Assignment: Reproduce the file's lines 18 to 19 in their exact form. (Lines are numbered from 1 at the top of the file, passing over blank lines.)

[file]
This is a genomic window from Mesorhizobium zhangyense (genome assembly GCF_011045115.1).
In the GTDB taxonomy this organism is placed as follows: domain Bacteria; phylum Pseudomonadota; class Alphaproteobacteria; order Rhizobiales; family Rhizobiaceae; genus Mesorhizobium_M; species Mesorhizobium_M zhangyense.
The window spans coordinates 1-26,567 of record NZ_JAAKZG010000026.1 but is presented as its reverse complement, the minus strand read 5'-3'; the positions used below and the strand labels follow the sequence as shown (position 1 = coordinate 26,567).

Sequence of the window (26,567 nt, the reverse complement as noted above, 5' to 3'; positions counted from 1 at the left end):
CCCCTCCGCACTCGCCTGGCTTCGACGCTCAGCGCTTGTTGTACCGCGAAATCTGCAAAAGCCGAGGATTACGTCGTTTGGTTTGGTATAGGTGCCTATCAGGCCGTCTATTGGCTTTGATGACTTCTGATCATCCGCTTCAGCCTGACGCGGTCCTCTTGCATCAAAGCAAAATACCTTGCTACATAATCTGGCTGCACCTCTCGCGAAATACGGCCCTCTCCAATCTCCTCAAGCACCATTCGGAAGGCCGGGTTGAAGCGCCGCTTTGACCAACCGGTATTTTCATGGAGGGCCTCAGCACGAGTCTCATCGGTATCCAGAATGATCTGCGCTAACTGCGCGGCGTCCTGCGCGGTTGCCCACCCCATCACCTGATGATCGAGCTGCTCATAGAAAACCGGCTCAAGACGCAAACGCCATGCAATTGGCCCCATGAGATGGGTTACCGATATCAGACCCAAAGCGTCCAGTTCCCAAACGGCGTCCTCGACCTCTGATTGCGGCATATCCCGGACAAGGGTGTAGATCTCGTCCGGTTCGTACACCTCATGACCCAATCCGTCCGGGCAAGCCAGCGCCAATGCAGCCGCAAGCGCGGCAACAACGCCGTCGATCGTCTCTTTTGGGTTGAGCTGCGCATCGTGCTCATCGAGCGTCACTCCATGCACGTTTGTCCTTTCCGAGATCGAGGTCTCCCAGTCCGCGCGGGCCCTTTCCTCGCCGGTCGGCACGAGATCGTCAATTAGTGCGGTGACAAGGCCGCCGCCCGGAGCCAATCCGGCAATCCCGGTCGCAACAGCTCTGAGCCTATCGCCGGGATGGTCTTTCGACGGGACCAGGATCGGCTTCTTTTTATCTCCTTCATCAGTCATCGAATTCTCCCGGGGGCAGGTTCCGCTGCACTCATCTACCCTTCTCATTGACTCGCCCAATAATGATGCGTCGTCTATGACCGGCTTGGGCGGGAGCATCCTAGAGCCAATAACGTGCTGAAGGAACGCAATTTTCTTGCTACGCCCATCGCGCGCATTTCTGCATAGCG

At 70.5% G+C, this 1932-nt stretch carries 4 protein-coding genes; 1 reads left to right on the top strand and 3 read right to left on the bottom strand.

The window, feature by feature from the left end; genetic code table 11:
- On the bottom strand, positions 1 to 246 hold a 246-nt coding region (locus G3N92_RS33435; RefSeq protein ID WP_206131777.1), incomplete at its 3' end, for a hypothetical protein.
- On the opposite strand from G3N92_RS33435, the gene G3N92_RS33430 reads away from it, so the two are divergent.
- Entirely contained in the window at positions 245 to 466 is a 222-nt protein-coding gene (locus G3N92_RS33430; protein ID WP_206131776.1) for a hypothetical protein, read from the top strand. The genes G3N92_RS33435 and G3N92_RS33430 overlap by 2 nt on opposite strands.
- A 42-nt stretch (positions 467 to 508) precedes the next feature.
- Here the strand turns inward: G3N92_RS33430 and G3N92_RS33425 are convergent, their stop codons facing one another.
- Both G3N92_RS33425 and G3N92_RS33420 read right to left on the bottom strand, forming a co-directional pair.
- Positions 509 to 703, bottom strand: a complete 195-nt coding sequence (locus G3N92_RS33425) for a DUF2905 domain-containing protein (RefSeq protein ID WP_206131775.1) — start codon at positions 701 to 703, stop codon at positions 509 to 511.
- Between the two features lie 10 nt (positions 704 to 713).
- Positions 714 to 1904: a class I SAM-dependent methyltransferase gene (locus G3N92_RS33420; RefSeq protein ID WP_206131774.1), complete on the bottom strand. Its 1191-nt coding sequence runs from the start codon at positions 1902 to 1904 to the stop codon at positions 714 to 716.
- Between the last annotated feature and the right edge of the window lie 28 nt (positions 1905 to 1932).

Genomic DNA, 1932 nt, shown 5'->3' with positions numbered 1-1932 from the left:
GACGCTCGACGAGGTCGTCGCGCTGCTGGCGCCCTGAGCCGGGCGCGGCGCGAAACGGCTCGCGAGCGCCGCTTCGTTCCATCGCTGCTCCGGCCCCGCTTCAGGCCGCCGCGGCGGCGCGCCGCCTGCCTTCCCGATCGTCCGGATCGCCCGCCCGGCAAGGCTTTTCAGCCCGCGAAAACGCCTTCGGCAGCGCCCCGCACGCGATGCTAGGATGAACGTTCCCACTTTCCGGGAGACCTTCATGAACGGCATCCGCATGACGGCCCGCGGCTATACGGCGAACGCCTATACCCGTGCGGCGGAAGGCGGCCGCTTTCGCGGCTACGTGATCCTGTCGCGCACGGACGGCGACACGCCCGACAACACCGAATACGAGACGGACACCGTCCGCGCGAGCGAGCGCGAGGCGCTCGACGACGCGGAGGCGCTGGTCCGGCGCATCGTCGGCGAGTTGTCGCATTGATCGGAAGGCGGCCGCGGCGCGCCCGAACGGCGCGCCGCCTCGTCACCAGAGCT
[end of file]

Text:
Genomic DNA, 1932 nt, shown 5'->3' with positions numbered 1-1932 from the left:
GACGCTCGACGAGGTCGTCGCGCTGCTGGCGCCCTGAGCCGGGCGCGGCGCGAAACGGCTCGCGAGCGCCGCTTCGTTCCATCGCTGCTCCGGCCCCGCTTCAGGCCGCCGCGGCGGCGCGCCGCCTGCCTTCCCGATCGTCCGGATCGCCCGCCCGGCAAGGCTTTTCAGCCCGCGAAAACGCCTTCGGCAGCGCCCCGCACGCGATGCTAGGATGAACGTTCCCACTTTCCGGGAGACCTTCATGAACGGCATCCGCATGACGGCCCGCGGCTATACGGCGAACGCCTATACCCGTGCGGCGGAAGGCGGCCGCTTTCGCGGCTACGTGATCCTGTCGCGCACGGACGGCGACACGCCCGACAACACCGAATACGAGACGGACACCGTCCGCGCGAGCGAGCGCGAGGCGCTCGACGACGCGGAGGCGCTGGTCCGGCGCATCGTCGGCGAGTTGTCGCATTGATCGGAAGGCGGCCGCGGCGCGCCCGAACGGCGCGCCGCCTCGTCACCAGAGCT